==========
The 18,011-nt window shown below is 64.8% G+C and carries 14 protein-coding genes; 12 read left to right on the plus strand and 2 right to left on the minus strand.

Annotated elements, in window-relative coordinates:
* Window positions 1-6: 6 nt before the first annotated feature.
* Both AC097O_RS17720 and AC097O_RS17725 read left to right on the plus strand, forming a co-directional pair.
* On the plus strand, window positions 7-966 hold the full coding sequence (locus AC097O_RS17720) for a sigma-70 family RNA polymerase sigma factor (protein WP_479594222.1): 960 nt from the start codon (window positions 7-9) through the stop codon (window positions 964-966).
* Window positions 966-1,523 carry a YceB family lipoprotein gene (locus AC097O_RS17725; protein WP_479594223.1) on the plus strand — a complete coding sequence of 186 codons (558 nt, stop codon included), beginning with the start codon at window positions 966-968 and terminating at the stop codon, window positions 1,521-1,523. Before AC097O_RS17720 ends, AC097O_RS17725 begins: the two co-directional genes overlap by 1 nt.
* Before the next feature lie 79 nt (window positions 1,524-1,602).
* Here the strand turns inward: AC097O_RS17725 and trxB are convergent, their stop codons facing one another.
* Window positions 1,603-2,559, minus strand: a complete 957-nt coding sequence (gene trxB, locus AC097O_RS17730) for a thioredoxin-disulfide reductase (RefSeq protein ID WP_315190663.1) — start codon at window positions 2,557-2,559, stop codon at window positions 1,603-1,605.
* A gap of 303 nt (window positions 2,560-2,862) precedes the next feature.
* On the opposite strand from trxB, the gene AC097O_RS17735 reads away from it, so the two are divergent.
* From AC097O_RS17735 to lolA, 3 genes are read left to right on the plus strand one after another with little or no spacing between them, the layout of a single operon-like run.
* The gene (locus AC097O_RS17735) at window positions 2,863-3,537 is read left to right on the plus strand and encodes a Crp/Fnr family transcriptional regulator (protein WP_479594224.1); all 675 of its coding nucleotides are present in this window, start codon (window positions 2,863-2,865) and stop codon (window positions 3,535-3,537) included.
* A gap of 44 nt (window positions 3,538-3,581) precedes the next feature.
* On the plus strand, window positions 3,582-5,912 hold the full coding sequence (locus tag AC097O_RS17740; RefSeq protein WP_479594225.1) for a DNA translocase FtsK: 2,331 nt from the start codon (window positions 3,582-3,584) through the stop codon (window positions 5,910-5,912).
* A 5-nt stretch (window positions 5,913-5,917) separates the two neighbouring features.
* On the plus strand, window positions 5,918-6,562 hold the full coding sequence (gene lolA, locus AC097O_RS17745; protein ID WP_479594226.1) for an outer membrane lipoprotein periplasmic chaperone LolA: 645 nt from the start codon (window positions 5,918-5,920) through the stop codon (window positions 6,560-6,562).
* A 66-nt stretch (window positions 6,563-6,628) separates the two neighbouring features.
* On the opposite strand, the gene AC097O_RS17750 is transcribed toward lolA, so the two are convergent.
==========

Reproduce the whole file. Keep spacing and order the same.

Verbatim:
The 18,011-nt window shown below is 64.8% G+C and carries 14 protein-coding genes; 12 read left to right on the plus strand and 2 right to left on the minus strand.

Annotated elements, in window-relative coordinates:
* Window positions 1-6: 6 nt before the first annotated feature.
* Both AC097O_RS17720 and AC097O_RS17725 read left to right on the plus strand, forming a co-directional pair.
* On the plus strand, window positions 7-966 hold the full coding sequence (locus AC097O_RS17720) for a sigma-70 family RNA polymerase sigma factor (protein WP_479594222.1): 960 nt from the start codon (window positions 7-9) through the stop codon (window positions 964-966).
* Window positions 966-1,523 carry a YceB family lipoprotein gene (locus AC097O_RS17725; protein WP_479594223.1) on the plus strand — a complete coding sequence of 186 codons (558 nt, stop codon included), beginning with the start codon at window positions 966-968 and terminating at the stop codon, window positions 1,521-1,523. Before AC097O_RS17720 ends, AC097O_RS17725 begins: the two co-directional genes overlap by 1 nt.
* Before the next feature lie 79 nt (window positions 1,524-1,602).
* Here the strand turns inward: AC097O_RS17725 and trxB are convergent, their stop codons facing one another.
* Window positions 1,603-2,559, minus strand: a complete 957-nt coding sequence (gene trxB, locus AC097O_RS17730) for a thioredoxin-disulfide reductase (RefSeq protein ID WP_315190663.1) — start codon at window positions 2,557-2,559, stop codon at window positions 1,603-1,605.
* A gap of 303 nt (window positions 2,560-2,862) precedes the next feature.
* On the opposite strand from trxB, the gene AC097O_RS17735 reads away from it, so the two are divergent.
* From AC097O_RS17735 to lolA, 3 genes are read left to right on the plus strand one after another with little or no spacing between them, the layout of a single operon-like run.
* The gene (locus AC097O_RS17735) at window positions 2,863-3,537 is read left to right on the plus strand and encodes a Crp/Fnr family transcriptional regulator (protein WP_479594224.1); all 675 of its coding nucleotides are present in this window, start codon (window positions 2,863-2,865) and stop codon (window positions 3,535-3,537) included.
* A gap of 44 nt (window positions 3,538-3,581) precedes the next feature.
* On the plus strand, window positions 3,582-5,912 hold the full coding sequence (locus tag AC097O_RS17740; RefSeq protein WP_479594225.1) for a DNA translocase FtsK: 2,331 nt from the start codon (window positions 3,582-3,584) through the stop codon (window positions 5,910-5,912).
* A 5-nt stretch (window positions 5,913-5,917) separates the two neighbouring features.
* On the plus strand, window positions 5,918-6,562 hold the full coding sequence (gene lolA, locus AC097O_RS17745; protein ID WP_479594226.1) for an outer membrane lipoprotein periplasmic chaperone LolA: 645 nt from the start codon (window positions 5,918-5,920) through the stop codon (window positions 6,560-6,562).
* A 66-nt stretch (window positions 6,563-6,628) separates the two neighbouring features.
* On the opposite strand, the gene AC097O_RS17750 is transcribed toward lolA, so the two are convergent.